Podcast #134: Margaret Atwood on Shakespeare in the 21st Century and on YouTube

By Tracy O'Neill, Social Media Curator
October 16, 2016

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Margaret Atwood is one of the most prolific Canadian writers alive today, working both in prose and poetry. In a career spanning over four decades, Atwood has won the Booker Prize and earned a Guggenheim. She is best known for novels such as The Handmaid's Tale and The Blind AssassinFor this week's episode of the New York Public Library Podcast, we're proud to present Atwood discussing how she brought Shakespeare into a twenty-first century context, memorizing poetry, and what YouTube can tell us about the Bard.

Margaret Atwood

Atwood's most recent novel is Hag-Seed, a retelling of William Shakespeare's The Tempest, which is part of Random House's Hogarth Shakespeare series. She discussed how she and other writers have explored retelling the Bard's work:

"The brief was pretty simple. The brief was choose a play of Shakespeare, any play, and revisit it in the form of a modern prose novel, so we have I think eight writers doing this. We've had four of them published already, and four are yet to come. The approaches have been very different from one to another. So the first one, which was Jeannette Winterson, took A Winter's Tale, and she made pretty mirrorings of what's in the play. Howard Jacobson's My Name is Shylock [sic] was a lot looser."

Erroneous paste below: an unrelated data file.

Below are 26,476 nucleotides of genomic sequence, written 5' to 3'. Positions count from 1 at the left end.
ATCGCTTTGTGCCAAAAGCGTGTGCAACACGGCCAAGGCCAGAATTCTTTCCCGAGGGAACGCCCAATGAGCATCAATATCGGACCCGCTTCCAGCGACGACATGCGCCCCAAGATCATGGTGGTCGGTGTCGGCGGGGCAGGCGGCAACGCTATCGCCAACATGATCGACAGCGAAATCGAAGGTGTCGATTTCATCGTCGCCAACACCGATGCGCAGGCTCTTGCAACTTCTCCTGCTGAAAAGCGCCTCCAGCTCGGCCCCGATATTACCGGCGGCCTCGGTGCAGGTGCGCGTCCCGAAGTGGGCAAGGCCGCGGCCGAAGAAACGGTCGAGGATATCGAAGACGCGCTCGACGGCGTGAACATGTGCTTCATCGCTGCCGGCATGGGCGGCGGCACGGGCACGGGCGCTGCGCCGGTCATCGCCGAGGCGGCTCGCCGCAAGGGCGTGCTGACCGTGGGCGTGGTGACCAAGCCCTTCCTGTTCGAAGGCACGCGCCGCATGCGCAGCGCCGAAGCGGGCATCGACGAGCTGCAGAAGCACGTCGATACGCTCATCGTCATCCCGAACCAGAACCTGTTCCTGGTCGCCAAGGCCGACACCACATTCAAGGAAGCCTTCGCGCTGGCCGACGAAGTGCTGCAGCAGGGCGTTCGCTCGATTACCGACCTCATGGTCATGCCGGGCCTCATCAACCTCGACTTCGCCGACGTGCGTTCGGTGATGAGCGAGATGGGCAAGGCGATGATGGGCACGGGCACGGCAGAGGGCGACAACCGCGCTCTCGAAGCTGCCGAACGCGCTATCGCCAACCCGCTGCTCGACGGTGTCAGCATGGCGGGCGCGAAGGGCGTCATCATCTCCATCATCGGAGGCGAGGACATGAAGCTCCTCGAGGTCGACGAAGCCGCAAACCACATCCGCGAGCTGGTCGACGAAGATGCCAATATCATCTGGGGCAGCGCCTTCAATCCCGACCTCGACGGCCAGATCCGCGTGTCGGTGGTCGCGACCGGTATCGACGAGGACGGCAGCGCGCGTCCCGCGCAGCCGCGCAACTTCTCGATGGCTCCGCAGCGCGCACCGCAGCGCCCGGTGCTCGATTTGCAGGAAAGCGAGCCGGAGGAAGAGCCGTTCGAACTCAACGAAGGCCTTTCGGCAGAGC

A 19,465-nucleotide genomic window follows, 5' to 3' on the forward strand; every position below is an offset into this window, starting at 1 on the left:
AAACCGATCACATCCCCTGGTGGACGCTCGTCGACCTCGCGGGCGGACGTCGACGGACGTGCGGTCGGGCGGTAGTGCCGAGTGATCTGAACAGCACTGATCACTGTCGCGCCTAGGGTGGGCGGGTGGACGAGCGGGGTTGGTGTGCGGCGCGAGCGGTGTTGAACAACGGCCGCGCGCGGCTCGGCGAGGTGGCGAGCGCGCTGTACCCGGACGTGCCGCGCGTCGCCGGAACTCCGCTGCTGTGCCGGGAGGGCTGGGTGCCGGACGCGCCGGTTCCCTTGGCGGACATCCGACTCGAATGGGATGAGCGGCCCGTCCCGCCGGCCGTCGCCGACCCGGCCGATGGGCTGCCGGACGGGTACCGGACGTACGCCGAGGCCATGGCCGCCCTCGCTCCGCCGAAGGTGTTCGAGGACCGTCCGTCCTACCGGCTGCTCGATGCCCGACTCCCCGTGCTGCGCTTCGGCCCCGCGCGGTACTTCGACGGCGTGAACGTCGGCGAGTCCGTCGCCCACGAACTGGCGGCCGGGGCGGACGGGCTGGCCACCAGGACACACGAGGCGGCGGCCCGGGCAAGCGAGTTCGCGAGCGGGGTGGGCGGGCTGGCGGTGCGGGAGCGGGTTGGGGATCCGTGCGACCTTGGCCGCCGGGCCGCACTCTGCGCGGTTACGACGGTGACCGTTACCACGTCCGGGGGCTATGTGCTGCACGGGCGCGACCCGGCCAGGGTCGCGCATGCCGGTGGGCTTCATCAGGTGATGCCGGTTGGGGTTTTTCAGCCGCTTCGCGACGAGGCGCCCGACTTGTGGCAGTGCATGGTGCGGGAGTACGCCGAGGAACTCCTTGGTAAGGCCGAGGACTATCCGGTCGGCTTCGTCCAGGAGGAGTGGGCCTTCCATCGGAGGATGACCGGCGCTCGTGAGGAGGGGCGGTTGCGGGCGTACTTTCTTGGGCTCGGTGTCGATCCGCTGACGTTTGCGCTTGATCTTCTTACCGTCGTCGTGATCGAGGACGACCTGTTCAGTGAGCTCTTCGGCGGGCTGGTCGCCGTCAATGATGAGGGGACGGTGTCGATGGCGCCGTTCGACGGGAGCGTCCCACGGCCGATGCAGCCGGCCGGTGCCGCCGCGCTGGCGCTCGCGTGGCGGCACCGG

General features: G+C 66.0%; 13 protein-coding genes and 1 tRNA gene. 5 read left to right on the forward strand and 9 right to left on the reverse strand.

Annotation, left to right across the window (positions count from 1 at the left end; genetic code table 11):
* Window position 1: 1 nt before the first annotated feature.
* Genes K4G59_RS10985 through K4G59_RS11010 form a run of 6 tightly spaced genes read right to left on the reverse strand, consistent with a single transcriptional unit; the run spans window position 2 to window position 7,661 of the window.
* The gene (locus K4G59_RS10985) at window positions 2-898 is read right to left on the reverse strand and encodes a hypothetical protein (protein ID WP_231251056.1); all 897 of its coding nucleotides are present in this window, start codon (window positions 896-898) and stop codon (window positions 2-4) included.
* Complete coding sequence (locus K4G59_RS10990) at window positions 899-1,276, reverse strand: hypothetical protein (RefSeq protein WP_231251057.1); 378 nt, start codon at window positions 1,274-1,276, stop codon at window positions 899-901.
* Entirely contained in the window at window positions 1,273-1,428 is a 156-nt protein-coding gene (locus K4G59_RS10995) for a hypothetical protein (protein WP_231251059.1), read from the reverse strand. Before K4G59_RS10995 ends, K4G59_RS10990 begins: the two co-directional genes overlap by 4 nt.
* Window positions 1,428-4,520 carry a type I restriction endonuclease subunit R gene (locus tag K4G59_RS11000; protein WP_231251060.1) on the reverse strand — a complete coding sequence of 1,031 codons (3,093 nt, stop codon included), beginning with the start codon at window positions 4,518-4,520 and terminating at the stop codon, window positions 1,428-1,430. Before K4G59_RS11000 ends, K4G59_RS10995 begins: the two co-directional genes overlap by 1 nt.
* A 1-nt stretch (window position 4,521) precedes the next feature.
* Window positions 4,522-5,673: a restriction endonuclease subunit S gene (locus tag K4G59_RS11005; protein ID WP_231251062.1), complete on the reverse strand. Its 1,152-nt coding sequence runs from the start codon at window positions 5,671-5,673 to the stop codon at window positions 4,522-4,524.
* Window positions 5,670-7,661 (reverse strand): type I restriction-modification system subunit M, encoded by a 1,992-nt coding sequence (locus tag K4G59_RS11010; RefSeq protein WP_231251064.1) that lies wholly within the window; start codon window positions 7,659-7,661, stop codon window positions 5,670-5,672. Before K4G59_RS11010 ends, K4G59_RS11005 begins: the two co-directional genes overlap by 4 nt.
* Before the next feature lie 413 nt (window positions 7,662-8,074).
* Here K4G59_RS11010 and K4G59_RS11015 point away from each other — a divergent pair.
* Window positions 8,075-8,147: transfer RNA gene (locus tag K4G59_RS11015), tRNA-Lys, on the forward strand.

In response to a question about how Shakespeare's language affected her own writing, Atwood spoke of the importance of memorizing poetry to her education:

"Long ago before you were born, we had to memorize things in school, and write them out from memory. I don't think that was harmful. Then it went away for quite a while, but it's coming back. There's in fact a very good contest that's held across Canada for secondary school, high school students in which they memorize three poems and recite them. You win big prizes, not only for yourself but for your school, and it's become violently popular. These kids are really good. The winners are just exceptional, and that happens here too. I think it's the National Arts that's got a poetry high school contest going on as well. So it is coming back, and I think writing poetry it is true that you have to get the sound right, that the sound actually matters as much or more."

Atwood mentioned some YouTube videos that offer perspective on Shakespeare. Specifically, she spoke of how humor can be enhanced by lessons from the video streaming site:

"I'm sure that you have come across this YouTube called Shakespeare Original Pronunciation. It's these two guys, father and son, in and around the Globe Theatre, explaining what Shakespeare in the original pronunciation would have sounded like and even does some of it. One of their things which seems pretty much that it has to be true is that we're missing a lot of puns because words used to, for instance whore and hour used to be pronounced the same. So 'And so, from hour to hour, we ripe and ripe, And then, from hour to hour, we rot and rot; And thereby hangs a tale' has quite a different meaning when they're pronounced the same. They said they've put on a couple at the Globe in Shakespeare's original pronunciation and they were worried at first because they thought people wouldn't understand it, but in fact they do."

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